[Top][All Lists]

[Date Prev][Date Next][Thread Prev][Thread Next][Date Index][Thread Index]

Re: [Help-glpk] GLPK wikibook : newish solution information page

From: Meketon, Marc
Subject: Re: [Help-glpk] GLPK wikibook : newish solution information page
Date: Fri, 6 May 2011 08:02:21 -0500

The issue is that many (I would argue most) users of linear programming know 
"weak duality", "strong duality" and "complementary slackness".  They do not 
know "KKT" conditions.

The wiki article should use terminology that everyone knows, at least it should 
use both sets of terminology.

-----Original Message-----
From: Andrew Makhorin [mailto:address@hidden
Sent: Friday, May 06, 2011 8:59 AM
To: Meketon, Marc
Cc: Robbie Morrison; GLPK help
Subject: RE: [Help-glpk] GLPK wikibook : newish solution information page

> Most books on linear programming never refer to the KKT results;
> rather  they refer to weak and strong duality theorems and
> complementary  slackenss.
> On my shelf at work are only two books that refer to LP (others back
> home, somewhere):
> The Nemhauser and Wolsey book on integer programming starts with
> linear  programming.  On the second page of the linear programming
> section,  they give the weak duality, strong duality and complementary
> slackness  theorems, describe how to use them to test for optimality.
> Nowhere in  the book do they use KKT or anything like that (that I
> recall,  certainly not in the index), although around page 300 they
> introduce  Lagrangian relaxation.
> The other is Vanderbei's linear programming book.  He introduces weak
> and strong duality and complementary slackness as soon as he
> introduces the dual program, around page 50.  Much later, around page
> 285, when he wants to discuss solution techniques to path-following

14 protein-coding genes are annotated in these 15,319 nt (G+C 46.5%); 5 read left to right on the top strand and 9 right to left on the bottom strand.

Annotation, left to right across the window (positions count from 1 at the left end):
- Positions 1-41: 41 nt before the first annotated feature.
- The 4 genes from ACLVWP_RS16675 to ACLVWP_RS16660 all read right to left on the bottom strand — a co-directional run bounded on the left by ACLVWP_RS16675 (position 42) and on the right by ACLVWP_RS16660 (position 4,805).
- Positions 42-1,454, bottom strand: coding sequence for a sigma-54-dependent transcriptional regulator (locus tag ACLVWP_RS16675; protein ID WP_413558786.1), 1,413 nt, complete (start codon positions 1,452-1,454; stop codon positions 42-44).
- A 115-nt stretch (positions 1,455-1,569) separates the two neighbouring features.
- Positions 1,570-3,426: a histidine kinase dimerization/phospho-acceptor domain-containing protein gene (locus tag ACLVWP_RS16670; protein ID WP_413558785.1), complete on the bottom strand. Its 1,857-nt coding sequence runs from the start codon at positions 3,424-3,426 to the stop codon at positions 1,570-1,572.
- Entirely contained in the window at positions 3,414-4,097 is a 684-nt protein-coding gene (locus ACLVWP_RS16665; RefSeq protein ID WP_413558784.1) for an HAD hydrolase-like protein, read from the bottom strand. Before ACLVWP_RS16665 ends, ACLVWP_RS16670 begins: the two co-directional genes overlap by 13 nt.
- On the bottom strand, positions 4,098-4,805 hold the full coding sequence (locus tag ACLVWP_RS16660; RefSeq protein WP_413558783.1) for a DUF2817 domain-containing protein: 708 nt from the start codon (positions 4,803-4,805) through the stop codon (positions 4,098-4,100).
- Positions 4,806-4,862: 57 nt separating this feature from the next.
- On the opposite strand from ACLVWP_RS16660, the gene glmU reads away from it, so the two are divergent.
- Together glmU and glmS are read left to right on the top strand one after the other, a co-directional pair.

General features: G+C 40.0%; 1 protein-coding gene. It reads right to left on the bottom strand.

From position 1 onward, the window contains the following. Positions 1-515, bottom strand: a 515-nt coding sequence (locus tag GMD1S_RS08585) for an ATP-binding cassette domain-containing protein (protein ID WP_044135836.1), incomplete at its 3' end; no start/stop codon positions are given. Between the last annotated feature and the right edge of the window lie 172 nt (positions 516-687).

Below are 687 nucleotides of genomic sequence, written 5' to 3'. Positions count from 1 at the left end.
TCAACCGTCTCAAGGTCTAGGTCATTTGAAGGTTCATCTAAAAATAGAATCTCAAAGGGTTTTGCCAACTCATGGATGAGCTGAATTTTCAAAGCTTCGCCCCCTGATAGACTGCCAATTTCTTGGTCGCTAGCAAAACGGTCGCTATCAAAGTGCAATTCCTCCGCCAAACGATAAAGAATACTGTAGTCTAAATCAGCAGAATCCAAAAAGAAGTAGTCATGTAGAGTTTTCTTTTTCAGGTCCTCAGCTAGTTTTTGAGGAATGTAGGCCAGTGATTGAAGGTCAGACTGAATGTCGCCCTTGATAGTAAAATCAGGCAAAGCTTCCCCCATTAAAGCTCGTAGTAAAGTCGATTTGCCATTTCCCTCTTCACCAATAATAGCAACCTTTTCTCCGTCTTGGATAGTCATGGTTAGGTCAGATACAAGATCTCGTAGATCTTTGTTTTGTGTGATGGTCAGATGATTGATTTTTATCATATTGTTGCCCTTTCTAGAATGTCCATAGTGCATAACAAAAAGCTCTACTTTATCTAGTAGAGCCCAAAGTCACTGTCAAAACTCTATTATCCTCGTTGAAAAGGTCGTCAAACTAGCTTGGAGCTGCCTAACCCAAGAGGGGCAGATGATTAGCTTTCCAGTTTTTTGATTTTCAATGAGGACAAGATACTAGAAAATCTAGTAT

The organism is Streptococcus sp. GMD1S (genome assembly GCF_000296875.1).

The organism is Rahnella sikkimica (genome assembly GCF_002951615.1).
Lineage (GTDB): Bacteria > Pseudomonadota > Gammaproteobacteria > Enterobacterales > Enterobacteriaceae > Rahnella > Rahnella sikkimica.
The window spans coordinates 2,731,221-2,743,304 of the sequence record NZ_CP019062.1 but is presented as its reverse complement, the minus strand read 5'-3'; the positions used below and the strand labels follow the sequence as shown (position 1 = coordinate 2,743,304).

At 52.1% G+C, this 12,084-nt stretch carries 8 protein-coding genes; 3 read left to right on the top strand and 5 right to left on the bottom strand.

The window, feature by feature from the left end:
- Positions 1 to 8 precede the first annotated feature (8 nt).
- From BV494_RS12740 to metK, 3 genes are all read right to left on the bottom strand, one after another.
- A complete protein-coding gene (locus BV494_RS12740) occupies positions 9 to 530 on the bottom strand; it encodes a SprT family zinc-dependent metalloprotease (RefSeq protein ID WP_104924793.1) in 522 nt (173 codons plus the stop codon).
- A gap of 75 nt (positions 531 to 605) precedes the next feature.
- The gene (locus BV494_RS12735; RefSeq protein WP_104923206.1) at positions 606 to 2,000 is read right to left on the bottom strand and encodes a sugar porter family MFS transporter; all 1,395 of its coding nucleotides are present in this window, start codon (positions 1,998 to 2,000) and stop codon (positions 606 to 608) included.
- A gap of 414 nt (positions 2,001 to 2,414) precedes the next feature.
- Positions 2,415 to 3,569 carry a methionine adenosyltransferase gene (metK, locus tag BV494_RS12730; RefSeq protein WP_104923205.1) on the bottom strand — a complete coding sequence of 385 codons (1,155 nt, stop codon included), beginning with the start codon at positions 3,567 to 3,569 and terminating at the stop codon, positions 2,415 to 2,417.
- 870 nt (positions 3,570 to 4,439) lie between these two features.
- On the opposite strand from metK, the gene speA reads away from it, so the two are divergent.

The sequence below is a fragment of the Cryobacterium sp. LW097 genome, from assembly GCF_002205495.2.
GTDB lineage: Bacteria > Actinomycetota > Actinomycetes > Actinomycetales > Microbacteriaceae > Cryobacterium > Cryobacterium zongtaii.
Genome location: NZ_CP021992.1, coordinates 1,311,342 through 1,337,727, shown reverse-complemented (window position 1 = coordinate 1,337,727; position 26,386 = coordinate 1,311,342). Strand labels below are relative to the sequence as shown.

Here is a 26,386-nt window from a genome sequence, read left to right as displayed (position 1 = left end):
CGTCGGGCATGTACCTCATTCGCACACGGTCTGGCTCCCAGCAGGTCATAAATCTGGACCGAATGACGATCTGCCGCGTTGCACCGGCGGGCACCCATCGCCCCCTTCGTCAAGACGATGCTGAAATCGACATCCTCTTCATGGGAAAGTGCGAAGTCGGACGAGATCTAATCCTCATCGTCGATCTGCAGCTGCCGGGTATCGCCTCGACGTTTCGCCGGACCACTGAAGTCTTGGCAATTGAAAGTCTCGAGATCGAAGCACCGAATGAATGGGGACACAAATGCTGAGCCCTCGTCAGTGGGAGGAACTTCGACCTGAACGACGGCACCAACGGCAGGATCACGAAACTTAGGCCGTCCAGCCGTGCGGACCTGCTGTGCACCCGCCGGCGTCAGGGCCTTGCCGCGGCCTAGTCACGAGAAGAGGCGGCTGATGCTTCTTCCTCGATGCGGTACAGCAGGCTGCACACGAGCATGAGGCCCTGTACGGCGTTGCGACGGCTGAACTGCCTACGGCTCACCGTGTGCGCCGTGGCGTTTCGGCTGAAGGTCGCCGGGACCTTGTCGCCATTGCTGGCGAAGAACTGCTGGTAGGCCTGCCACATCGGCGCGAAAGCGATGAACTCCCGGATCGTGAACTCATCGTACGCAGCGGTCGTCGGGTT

> algorithms (aka interior point algorithms) he states that the primal,
> dual and complementary slackness conditions are equivalent to the KKT
> conditions.
> The book I used as a student (so long ago), by Gale, never discusses
> KKT, which is interesting because Gale worked with Tucker (the "T" in
>  KKT) to develop the first proof of the strong duality concept.  I
> would not be surprised to learn that Kuhn and Tucker developed the KT
> conditions (and rediscovered what Karush came up with 20 years
>  earlier) after they discovered strong duality for linear programming
> and the use of the Farkas lemma (the separating hyperplane theorem) to
> prove it.  I haven't read Kuhn's survey paper published in 1976 on the
> history of non-linear programming, but Vanderbei's book refers to it
> and if someone else has read it I would be interested in finding out
> if strong duality came before KT conditions.
> Anyone else care to give an opinion?

I could refer to the "Encyclopedia of Optimization" by Floudas and Pardalos 
(Eds.), Springer, 2009. On pp. 1794-1798 of this huge book one can find the 
article "Kuhn-Tucker Optimality Conditions" by P.M.Pardalos, and also note that 
terms "KT conditions", "KT point", etc.
are used thruout this book in many other articles. However, I don't see an 
issue to discuss.

Andrew Makhorin

This e-mail and any attachments may be confidential or legally privileged. If 
you received this message in error or are not the intended recipient, you 
should destroy the e-mail message and any attachments or copies, and you are 
prohibited from retaining, distributing, disclosing or using any information 
contained herein.  Please inform us of the erroneous delivery by return e-mail. 
Thank you for your cooperation.

reply via email to

[Prev in Thread] Current Thread [Next in Thread]